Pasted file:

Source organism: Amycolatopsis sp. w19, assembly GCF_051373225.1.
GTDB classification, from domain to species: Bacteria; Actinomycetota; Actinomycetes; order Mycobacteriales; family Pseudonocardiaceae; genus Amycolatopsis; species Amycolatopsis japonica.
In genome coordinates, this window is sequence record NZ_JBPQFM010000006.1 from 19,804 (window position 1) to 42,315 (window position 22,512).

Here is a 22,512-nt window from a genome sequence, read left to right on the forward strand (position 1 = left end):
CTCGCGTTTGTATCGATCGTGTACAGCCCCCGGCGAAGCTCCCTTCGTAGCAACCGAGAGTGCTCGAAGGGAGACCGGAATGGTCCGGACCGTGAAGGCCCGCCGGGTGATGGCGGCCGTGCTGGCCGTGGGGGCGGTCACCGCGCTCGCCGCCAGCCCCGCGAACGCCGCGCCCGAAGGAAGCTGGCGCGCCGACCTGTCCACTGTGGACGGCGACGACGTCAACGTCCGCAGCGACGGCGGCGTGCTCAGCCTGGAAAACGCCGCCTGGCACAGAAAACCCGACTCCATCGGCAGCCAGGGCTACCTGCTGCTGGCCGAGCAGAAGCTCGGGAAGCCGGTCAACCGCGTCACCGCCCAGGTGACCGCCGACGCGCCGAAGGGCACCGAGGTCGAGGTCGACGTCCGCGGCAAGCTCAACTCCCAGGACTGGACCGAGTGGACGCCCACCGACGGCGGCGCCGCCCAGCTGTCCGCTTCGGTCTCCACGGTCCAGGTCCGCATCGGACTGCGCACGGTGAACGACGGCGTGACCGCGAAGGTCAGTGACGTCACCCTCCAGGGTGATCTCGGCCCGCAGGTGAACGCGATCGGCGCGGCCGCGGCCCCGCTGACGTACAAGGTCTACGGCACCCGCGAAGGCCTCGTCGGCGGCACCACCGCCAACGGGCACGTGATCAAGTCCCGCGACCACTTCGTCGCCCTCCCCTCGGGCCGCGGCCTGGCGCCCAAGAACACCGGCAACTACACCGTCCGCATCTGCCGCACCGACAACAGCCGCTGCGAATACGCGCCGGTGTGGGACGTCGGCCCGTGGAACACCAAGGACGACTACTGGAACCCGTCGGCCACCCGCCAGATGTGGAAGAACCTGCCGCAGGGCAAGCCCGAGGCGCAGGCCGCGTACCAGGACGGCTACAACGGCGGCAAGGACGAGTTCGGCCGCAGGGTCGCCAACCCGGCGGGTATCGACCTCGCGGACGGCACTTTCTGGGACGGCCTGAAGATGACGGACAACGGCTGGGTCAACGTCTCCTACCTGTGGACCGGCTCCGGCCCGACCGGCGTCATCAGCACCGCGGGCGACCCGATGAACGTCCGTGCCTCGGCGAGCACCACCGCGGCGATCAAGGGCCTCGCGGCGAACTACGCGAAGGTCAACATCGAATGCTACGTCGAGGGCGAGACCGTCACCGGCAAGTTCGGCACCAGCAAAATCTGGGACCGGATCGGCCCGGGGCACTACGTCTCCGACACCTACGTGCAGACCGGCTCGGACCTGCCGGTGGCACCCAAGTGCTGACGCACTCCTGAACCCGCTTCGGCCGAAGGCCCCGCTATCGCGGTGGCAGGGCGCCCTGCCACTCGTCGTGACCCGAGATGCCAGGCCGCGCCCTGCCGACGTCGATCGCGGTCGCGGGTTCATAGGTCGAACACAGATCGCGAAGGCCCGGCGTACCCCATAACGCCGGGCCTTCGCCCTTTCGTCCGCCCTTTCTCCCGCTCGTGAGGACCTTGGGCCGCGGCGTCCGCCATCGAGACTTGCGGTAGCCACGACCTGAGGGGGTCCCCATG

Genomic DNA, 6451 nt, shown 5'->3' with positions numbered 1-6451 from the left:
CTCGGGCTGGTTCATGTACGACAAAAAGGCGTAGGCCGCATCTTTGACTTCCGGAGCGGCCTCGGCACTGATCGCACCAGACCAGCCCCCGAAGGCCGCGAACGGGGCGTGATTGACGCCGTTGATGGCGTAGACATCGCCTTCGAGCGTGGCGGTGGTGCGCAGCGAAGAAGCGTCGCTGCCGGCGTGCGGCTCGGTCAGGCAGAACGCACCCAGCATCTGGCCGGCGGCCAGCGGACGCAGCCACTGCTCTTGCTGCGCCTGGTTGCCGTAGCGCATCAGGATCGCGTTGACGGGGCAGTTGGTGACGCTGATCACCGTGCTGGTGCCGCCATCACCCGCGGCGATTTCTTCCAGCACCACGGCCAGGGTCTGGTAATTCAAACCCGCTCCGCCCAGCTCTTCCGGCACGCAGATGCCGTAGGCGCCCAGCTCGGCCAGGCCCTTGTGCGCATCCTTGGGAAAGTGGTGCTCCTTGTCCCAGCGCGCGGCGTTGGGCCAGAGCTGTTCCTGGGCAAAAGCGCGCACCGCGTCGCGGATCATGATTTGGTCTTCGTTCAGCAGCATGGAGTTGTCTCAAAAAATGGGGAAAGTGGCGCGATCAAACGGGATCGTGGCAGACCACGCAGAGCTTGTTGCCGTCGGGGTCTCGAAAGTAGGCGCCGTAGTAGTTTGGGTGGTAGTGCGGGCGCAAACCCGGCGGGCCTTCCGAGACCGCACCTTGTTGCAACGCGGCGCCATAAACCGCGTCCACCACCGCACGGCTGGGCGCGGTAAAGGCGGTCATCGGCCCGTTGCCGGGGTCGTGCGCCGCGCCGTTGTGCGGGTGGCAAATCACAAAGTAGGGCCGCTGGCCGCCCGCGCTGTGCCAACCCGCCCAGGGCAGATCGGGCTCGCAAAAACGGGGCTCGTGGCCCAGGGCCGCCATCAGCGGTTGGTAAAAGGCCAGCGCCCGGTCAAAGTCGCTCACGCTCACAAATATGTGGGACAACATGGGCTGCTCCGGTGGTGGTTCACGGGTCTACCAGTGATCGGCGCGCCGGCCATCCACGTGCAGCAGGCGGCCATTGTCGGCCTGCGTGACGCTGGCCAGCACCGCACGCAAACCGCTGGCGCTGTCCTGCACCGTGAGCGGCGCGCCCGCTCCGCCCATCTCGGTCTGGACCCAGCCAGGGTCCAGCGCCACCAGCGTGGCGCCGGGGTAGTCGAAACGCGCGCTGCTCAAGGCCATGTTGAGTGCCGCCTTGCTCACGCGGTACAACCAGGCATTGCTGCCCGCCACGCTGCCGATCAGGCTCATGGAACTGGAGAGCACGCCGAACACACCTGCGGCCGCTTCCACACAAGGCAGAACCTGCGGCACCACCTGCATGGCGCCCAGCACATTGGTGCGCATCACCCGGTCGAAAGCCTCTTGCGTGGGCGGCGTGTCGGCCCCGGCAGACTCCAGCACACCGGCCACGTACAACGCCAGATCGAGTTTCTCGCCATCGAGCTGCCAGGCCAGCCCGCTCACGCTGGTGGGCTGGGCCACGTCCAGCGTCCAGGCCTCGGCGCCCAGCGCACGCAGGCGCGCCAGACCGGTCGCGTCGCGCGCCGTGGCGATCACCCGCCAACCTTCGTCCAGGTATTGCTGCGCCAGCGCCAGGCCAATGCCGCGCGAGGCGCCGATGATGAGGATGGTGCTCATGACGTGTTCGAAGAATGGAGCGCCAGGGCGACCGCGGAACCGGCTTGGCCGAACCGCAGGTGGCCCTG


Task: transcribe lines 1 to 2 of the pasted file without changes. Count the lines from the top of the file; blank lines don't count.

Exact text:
Source organism: Amycolatopsis sp. w19, assembly GCF_051373225.1.
GTDB classification, from domain to species: Bacteria; Actinomycetota; Actinomycetes; order Mycobacteriales; family Pseudonocardiaceae; genus Amycolatopsis; species Amycolatopsis japonica.